A Temporary Coup
Jun 18, 2007 13:53 PM
If you sold your apartment but haven't yet bought another, are in the city for a few months to close that big deal, or just need a place to crash for a couple of months, Furnished Quarters will put you up in style.
by Nick Steele of GOTHAM, Volume 7, Issue 5, Summer 2007
FURNISHED QUARTERS, New York's largest provider of furnished apartments, was founded in 1998 by brothers Gary and Steven Brown, who had been investing in real estate since the early 1980s. Since then they've grown the business into a powerhouse firm with a reputation for high-style interiors that retain a "home away from home" feel. One might say they're the couture choice in the predominantly ready-to-wear corporate housing market.
The brothers recently expanded the Manhattan-based company into several other cities. We sat down with Steven Brown and the company's general counsel, Steve Saide, who also oversees all interior design aspects for the apartments, to talk about how Furnished Quarters became the leader in its field.
GOTHAM: So tell me how it all began.
STEVEN BROWN: My brother and I were buying properties and flipping them, but ultimately were able to buy them and (rent them out). We were in the process of closing on a townhouse when I noticed listings for furnished apartments in The New York Times. I saw what other people were doing in terms of décor, and it wasn't very good. It occurred to me that I could do it better. I had access to wholesale furnishings, so we went for a Ralph Lauren feel for that first project. We had an open house and rented all 10 units that day.
Fast forward eight and a half years, and we now have 700 units in Manhattan. A year ago we expanded into Hoboken and Jersey City, and also into Massachusetts. With those additional locations, we now have more than a thousand units.
G: How many Manhattan apartments do you own, and how many do you lease?
SB: In Manhattan we actually own about 125 and the rest we lease. In most buildings we lease about 40 to 60 units; that way we're able to offer everything from studios to three-bedrooms. We have units in elevator buildings and also in luxury doorman buildings.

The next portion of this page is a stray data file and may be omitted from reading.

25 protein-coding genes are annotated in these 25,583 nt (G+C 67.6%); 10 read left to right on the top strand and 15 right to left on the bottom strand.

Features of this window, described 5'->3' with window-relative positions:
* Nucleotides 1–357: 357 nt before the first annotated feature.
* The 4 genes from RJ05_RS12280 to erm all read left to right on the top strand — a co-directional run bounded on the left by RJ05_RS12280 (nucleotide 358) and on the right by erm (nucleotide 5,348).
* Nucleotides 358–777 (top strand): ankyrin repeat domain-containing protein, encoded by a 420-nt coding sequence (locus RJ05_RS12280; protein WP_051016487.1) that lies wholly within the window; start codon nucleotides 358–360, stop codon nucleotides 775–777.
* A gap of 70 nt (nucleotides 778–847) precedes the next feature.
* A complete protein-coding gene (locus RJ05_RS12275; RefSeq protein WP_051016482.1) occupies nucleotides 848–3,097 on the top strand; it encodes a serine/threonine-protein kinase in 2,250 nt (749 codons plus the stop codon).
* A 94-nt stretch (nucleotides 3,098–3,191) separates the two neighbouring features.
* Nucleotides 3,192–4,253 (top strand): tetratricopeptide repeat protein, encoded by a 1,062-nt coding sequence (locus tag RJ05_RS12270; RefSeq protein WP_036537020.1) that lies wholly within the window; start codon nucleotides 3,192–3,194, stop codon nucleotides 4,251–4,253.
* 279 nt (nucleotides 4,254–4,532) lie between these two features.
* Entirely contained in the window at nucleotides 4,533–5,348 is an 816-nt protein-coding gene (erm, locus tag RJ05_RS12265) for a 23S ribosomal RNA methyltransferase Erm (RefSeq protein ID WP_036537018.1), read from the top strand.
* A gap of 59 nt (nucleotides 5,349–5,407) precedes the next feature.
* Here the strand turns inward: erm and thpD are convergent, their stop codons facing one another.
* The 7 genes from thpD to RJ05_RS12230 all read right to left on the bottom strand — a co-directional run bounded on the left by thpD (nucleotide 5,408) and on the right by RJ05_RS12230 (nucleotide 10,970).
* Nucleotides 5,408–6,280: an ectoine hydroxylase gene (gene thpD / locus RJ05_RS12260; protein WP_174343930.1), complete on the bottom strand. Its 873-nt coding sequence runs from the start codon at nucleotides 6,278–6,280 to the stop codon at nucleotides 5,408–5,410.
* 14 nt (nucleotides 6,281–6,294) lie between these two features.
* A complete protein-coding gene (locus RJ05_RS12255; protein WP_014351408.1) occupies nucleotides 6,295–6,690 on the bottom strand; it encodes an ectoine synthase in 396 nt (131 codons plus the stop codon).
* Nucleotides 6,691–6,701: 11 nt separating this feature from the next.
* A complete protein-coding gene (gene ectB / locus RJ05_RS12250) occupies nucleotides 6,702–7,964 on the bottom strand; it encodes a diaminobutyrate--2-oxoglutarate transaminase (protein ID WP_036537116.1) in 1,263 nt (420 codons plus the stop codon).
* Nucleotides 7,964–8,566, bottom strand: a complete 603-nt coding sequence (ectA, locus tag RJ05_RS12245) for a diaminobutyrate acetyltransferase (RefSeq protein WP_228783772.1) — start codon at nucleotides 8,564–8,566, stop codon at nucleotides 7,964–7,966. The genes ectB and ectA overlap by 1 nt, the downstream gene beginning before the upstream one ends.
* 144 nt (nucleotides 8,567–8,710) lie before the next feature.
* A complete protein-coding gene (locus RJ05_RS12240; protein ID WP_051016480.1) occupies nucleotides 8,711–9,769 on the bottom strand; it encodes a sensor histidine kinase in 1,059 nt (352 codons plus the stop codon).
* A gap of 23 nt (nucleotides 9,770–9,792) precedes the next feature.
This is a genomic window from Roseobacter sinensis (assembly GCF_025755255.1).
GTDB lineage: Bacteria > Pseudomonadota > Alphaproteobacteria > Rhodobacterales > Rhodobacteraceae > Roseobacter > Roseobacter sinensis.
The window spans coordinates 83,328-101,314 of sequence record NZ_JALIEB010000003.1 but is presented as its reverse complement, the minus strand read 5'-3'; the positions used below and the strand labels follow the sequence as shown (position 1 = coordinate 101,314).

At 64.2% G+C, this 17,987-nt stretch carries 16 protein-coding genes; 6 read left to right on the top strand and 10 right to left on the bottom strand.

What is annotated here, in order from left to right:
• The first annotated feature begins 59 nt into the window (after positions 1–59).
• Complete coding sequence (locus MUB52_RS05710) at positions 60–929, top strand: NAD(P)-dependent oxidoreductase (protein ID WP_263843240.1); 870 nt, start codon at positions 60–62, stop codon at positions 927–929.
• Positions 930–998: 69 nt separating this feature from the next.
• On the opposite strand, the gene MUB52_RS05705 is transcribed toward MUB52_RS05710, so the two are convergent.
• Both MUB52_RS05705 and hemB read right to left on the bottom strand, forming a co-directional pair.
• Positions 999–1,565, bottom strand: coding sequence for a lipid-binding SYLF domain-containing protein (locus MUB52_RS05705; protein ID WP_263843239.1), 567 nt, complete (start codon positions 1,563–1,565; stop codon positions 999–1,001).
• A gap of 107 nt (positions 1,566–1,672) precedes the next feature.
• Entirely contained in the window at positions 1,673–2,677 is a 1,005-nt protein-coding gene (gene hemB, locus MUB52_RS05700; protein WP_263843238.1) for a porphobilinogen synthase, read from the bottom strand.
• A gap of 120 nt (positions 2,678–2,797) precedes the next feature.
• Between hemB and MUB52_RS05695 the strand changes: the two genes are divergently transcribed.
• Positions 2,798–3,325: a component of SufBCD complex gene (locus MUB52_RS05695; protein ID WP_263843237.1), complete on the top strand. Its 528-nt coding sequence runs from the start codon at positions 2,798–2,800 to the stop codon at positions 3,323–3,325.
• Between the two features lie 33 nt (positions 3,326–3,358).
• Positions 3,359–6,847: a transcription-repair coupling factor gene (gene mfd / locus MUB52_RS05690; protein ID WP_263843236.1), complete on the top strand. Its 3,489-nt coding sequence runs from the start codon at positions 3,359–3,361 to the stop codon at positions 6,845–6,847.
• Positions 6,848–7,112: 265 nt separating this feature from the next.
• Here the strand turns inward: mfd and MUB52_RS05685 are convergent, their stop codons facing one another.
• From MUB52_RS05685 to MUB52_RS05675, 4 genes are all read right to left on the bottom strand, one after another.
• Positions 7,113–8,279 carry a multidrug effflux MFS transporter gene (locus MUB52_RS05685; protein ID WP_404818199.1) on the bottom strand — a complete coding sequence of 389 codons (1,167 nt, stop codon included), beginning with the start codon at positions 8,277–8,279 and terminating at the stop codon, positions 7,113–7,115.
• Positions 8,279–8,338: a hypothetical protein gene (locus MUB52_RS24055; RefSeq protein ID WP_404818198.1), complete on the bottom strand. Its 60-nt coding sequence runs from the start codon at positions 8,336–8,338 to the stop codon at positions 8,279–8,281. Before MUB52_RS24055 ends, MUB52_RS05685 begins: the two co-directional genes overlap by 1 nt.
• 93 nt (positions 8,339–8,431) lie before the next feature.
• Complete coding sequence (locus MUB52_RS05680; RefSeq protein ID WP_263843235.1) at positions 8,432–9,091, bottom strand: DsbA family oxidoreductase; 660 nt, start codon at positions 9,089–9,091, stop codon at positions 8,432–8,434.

G: How did you get the attention of corporate clients?
SB: First we built a strong online presence. Then we had someone who worked for, say, Merrill Lynch come to us for an apartment, we'd say, "OK, who can we talk to at Merrill?" And we just grew from there.
G: How does the design of your apartments stand out?
STEVEN SAIDE: We have two goals with regard to décor. First, we want clients to feel they've arrived in New York when they walk into any of our apartments—that they live in a place that really reflects the excitement of Manhattan and the modern glamour that people associate with it. Then, of course, we want each of our apartments to feel like a real home. If you're just coming to town for a few days, you might no mind the fact that a hotel's closets are small, or that the place is a bit cramped—but if you're staying for a few months, then it has to feel like you could really live there. So we have to meld a sophisticated environment with practical elements. We also approach a brownstone in a very different way than we do a modern glass-and-steel high-rise.
G: Do you rent to people who aren't coming in for business?
SB: Oh, sure, we get our share of "My wife just kicked me out and I need a place to stay for a few months" clients. Sometimes it's someone who's relocating to New York and needs a few months to find an apartment. And we do have those people who work in New York during the week and go home every weekend.